ADL Leader Receives Bulgaria’s Highest Honor

New York, NY, November 26, 2014 … The President of Bulgaria, Rosen Plevneliev, awarded Abraham H. Foxman, the National Director of the Anti-Defamation League, with his nation’s highest award, The Honorary Sign of the Bulgarian Head of State.

The award, and a formal dinner hosted at the Presidency in Sofia, highlighted a three-day visit by ADL leaders to Bulgaria, at the invitation of President Plevneliev.

“We deeply appreciate ADL’s role as the leading American organization to promote tolerance and understanding around the globe,” President Plevneliev said at the official dinner honoring ADL on November 20. “We also confer this award to a longtime friend of Bulgaria and its people.”

The Bulgarian president called for strong action against anti-Semitism. “Anti-Semitism, hatred and intolerance must be fought daily,” he said. “These inhuman phenomena must be clearly identified and labeled, because that is the only way that we can confront them successfully.”

In accepting the award, Mr. Foxman, a Holocaust survivor from Poland, spoke about the unique and courageous role of Bulgaria in rescuing its entire Jewish population, some 50,000 people, from Hitler and the Nazi gas chambers.

“We have a debt of history to this nation,” said Mr. Foxman. “In the face of the worst crime against humanity -- the Holocaust -- the Bulgarian people, the church, and many others said: ‘No. We will not deport our citizens to the Nazi death camps.’”

While in Bulgaria, the ADL delegation, led by Mr. Foxman and Barry Curtiss-Lusher, ADL National Chair, met with leaders of government, the Jewish community, parliament, the Orthodox Church and the Grand Mufti of Bulgaria, as well as the ambassadors of the United States and Israel.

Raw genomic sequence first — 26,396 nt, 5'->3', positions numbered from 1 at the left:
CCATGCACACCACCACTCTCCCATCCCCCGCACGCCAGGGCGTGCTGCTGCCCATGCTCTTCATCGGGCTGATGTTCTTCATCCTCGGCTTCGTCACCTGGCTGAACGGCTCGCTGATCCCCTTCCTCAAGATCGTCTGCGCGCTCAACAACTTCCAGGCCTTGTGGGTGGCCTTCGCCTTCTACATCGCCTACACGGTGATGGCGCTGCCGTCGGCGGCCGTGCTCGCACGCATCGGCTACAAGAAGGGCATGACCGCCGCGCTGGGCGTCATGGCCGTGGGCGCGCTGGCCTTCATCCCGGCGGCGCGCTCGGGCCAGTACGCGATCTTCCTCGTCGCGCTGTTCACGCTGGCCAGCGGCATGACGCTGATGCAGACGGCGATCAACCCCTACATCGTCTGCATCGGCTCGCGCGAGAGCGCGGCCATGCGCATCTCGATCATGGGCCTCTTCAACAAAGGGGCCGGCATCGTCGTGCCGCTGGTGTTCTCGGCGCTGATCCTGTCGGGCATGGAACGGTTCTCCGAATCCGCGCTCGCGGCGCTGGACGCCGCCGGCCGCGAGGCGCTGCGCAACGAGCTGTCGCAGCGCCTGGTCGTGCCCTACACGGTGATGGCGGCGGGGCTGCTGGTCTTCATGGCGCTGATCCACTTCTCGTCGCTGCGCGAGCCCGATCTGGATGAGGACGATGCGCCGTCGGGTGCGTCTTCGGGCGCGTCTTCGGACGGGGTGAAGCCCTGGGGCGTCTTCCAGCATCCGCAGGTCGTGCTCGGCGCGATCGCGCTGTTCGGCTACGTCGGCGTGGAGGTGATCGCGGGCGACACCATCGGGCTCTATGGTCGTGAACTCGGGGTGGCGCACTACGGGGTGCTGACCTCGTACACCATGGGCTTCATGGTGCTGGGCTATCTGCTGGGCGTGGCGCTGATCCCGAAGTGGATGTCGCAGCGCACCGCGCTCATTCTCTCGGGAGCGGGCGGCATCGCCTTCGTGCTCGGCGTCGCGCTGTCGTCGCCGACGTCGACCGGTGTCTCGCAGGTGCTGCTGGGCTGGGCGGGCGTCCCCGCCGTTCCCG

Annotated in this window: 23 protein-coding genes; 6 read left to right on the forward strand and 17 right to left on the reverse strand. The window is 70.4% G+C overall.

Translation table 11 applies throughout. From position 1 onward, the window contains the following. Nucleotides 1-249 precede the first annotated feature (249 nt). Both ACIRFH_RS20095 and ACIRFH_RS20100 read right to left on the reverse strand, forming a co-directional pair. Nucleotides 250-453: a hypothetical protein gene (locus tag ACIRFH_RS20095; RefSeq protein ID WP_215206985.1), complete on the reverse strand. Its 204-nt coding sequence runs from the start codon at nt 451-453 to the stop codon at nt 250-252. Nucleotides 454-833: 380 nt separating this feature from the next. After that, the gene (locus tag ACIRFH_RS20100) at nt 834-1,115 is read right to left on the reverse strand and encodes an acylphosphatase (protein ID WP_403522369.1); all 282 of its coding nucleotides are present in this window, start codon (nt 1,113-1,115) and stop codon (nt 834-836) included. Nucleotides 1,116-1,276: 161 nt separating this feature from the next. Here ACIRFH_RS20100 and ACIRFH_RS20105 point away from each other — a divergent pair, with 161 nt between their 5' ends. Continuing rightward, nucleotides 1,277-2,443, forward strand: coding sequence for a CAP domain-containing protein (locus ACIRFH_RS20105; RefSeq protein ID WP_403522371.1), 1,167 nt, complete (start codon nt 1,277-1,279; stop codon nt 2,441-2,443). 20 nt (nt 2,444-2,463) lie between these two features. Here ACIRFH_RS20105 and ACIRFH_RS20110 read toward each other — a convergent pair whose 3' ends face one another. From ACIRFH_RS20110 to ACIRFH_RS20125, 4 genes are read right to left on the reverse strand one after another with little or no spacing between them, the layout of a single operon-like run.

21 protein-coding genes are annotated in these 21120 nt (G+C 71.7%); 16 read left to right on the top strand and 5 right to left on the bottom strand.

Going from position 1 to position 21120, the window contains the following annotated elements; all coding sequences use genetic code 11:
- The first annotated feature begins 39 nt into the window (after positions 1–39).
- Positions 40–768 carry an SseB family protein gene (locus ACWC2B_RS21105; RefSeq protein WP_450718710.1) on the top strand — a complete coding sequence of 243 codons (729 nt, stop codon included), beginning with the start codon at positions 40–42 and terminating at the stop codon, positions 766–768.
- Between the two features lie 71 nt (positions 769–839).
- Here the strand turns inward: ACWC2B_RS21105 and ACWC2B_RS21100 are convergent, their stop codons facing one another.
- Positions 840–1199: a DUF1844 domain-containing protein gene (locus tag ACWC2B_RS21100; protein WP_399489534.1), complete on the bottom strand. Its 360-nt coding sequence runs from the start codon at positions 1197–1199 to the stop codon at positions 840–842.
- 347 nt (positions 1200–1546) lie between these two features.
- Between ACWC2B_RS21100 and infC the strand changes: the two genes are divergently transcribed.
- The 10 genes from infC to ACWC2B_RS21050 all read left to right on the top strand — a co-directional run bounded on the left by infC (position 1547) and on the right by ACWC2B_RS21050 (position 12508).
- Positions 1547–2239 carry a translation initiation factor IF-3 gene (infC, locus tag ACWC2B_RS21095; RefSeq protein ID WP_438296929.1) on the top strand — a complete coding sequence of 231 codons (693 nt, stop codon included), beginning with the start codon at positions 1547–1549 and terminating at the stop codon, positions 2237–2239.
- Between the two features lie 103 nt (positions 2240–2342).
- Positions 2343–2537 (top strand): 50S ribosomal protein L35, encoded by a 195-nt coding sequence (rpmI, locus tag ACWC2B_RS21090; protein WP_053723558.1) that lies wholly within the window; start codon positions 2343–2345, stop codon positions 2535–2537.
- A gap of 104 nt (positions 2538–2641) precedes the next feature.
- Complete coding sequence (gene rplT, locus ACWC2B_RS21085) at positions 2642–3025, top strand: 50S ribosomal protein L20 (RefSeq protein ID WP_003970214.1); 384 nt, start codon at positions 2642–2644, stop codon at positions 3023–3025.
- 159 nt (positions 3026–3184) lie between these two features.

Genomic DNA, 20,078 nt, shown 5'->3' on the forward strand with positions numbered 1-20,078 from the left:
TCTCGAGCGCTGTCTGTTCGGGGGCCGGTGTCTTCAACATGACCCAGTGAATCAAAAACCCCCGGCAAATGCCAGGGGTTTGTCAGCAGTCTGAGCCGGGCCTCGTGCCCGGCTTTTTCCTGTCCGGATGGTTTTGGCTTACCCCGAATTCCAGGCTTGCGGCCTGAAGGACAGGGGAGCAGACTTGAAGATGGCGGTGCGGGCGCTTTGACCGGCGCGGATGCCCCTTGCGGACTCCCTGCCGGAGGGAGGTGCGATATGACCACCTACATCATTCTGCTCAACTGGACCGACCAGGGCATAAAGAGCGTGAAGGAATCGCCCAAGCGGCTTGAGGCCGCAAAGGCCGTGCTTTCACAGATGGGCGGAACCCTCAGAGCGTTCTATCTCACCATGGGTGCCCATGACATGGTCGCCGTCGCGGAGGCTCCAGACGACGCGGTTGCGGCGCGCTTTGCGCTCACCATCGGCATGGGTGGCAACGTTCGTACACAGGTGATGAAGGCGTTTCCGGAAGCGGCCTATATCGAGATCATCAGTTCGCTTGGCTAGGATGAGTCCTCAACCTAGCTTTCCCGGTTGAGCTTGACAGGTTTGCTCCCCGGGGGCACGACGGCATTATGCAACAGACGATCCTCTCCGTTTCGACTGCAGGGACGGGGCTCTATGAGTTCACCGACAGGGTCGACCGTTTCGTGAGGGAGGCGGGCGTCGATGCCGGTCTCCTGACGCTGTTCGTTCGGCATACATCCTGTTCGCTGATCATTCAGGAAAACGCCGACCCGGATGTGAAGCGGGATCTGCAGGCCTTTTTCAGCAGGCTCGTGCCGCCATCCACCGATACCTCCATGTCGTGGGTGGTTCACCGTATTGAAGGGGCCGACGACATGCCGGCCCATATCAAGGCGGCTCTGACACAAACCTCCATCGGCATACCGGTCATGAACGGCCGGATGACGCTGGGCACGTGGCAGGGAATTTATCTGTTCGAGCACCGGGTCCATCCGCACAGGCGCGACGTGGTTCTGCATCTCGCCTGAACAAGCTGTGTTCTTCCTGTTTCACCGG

Mr. Foxman also addressed some 500 students and faculty of the University of National and World Economy, where he was also honored by the provost. He also gave an address at the American University of Bulgaria.

Mr. Foxman and ADL were also honored with a photography exhibition, “Tolerance and Respect,” which is currently on display along the promenade of Plovdiv, Bulgaria’s second largest city.

The invitation to visit Bulgaria was extended following President Plevneliev’s remarks to the ADL’s 2013 Centennial Gala in Washington, D.C., where he spoke of the courageousness of the Bulgarian people in defying Hitler’s orders to deport Jews.

In 1998 ADL awarded the Courage to Care Award to then President Petar Stoyanov, in recognition of Bulgaria’s rescue of its Jewish community from the Holocaust. President Stoyanov also participated in the ADL dinner honoring Mr. Foxman and ADL.

ADL is the world’s leading anti-hate organization. Founded in 1913 in response to an escalating climate of anti-Semitism and bigotry, its timeless mission is to protect the Jewish people and to secure justice and fair treatment for all. Today, ADL continues to fight all forms of hate with the same vigor and passion. A global leader in exposing extremism, delivering anti-bias education, and fighting hate online, ADL is the first call when acts of anti-Semitism occur. ADL’s ultimate goal is a world in which no group or individual suffers from bias, discrimination or hate.

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